I once had two addresses. The way that came about, my friend had an empty flat he wanted to rent. When I said I might be interested he gave me the keys and told me to take a look. The flat was on the top floor of a purpose built block. There was a church at the corner and a launderette next door. There was a line of little shops. Inside it was two or three rooms a good size, with dormer windows and fitted carpet. There was a nice kitchen. A bathroom and a closet off the hall. Everyone in that building was in work. I stood there in the middle of the day and it was quiet. I stayed there for nearly an hour, standing in the different spaces, looking out the window. Then I locked the door carefully behind me and called my friend.
“I like it,” I said, “but I’m not sure.”
No one else was interested, he said. “Take as long as you like to make up your mind.”
The next day I went back and sat there for two hours. Soon, unknown to my friend, I was spending most of the day there, three or four days a week. I slept there. I had some of my mail delivered. It was calming to have this other existence and know that no one could find me unless I wanted them to. But it didn’t feel quite the same when I moved in permanently, so after about six months I opened the loft and dragged my belongings up there with a pulley and rope. Then I sublet to another friend of mine. He needed a bigger place. He had just got married, his wife was nice. I’ve lived here now for a good part of their lives. I come and go at night. I’ve listened to them fuck, eat, scream at one another. I’ve heard their two little girls grow up. I have a comfortable life, most difficulties of which turned out be easily solved.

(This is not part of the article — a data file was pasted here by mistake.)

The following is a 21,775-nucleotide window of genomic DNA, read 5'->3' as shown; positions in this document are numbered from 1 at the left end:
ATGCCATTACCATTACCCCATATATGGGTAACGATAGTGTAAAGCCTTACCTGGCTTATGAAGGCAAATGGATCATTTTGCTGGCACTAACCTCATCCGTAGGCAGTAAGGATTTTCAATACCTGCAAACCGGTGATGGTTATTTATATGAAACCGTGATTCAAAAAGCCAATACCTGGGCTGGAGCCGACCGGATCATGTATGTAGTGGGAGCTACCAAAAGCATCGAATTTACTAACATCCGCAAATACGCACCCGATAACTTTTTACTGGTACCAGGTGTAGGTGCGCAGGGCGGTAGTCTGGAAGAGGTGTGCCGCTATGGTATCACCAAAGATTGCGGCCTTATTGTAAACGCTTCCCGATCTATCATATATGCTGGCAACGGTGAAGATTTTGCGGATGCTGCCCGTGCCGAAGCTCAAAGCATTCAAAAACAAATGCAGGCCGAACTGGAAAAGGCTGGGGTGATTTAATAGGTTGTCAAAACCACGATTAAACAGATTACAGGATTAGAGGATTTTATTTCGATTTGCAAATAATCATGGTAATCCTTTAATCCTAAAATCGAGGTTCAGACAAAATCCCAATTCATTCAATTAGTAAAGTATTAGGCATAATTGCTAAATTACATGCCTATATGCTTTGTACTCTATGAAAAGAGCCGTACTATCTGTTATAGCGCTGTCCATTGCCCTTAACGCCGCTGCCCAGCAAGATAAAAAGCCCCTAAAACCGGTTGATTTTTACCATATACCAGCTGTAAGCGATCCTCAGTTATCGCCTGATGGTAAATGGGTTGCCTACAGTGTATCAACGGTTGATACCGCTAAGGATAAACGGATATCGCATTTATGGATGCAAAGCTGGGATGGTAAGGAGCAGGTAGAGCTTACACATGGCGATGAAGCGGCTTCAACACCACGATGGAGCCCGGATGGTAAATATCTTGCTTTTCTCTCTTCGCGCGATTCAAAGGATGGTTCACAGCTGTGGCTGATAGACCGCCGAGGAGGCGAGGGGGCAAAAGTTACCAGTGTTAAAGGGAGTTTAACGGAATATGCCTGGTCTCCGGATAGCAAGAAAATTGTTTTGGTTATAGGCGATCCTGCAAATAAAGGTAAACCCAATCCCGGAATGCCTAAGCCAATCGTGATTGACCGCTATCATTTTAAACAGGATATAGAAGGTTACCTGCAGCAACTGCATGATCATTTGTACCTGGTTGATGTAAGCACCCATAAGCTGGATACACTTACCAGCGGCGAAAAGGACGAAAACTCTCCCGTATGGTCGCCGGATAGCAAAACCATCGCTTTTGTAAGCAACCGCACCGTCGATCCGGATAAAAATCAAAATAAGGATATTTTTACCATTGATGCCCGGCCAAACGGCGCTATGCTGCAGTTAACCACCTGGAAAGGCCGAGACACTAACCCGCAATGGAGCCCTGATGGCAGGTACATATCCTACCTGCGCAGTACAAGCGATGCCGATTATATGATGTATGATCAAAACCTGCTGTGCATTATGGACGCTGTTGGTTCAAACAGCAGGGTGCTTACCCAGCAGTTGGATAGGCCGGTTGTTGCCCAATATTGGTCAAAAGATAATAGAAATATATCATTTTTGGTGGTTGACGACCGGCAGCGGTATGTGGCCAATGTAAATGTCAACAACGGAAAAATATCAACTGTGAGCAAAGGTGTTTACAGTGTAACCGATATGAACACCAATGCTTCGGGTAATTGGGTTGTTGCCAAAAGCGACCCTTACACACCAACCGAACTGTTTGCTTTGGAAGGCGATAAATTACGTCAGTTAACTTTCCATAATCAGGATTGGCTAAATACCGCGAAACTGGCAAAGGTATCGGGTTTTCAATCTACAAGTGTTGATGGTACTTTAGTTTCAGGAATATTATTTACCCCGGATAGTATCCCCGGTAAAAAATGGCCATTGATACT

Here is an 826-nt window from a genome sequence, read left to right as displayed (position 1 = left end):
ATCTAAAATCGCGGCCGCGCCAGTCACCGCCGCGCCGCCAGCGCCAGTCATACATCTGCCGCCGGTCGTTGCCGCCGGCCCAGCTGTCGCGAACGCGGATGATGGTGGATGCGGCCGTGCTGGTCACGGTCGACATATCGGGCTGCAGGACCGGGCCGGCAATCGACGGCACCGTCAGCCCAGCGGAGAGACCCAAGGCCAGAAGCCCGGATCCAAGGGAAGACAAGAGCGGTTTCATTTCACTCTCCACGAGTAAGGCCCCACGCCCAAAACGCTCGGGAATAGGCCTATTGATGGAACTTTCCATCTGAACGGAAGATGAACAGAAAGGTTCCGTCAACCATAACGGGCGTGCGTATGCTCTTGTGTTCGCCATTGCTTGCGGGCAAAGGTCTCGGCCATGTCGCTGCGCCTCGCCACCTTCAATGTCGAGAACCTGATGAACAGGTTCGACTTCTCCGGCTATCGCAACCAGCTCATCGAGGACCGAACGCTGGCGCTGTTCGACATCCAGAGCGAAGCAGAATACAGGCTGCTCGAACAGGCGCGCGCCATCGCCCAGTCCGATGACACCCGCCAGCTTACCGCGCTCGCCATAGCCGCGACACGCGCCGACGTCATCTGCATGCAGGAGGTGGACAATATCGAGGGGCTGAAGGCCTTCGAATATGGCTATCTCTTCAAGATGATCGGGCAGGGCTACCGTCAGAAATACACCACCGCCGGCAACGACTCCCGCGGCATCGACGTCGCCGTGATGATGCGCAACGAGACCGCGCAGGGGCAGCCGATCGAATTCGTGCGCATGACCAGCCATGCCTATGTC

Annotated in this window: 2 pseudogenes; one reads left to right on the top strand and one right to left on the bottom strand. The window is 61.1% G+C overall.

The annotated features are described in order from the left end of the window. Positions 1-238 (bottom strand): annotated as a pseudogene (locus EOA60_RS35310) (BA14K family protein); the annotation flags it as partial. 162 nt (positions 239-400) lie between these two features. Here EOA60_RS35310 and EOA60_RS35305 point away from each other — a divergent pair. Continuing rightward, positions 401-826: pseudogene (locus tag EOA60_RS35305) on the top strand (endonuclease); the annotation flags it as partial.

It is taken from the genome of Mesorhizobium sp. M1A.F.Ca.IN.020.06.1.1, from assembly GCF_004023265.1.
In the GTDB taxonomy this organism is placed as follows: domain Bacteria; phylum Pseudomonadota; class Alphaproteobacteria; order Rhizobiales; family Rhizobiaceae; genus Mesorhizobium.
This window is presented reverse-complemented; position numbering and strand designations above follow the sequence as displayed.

One thing. You need to forget all the rumours you’ve heard about someone like me. Those factoids you learned watching movies in the 80s and 90s. The ideological cliches and convenient interpretations you’ve pasted on top of that as if it was the real world.
I’m not a voyeur. I’m not a stalker. I’m not the Cupboard Man. My life has been specialised, true. But am I going to descend one day from the loft and kill the family, or even leave one of them a birthday card? No. I’m not going to play cat and mouse with anyone. I’m not going to engage in a duel of wits with the police detective who’ll turn out to be cleverer–or less clever–than me in the end. I am not, in the end, going to be coloured by bleach bypass. You can forget all that. No one undergoes such inconvenience, no one lives secretly in a loft, for that. I live up here because the most extreme pleasure in life is to experience it on the edge of other lives. To be here and not be here: that’s where I’m happy. And if you think for a second you’ll realise that’s what you hate so much about me.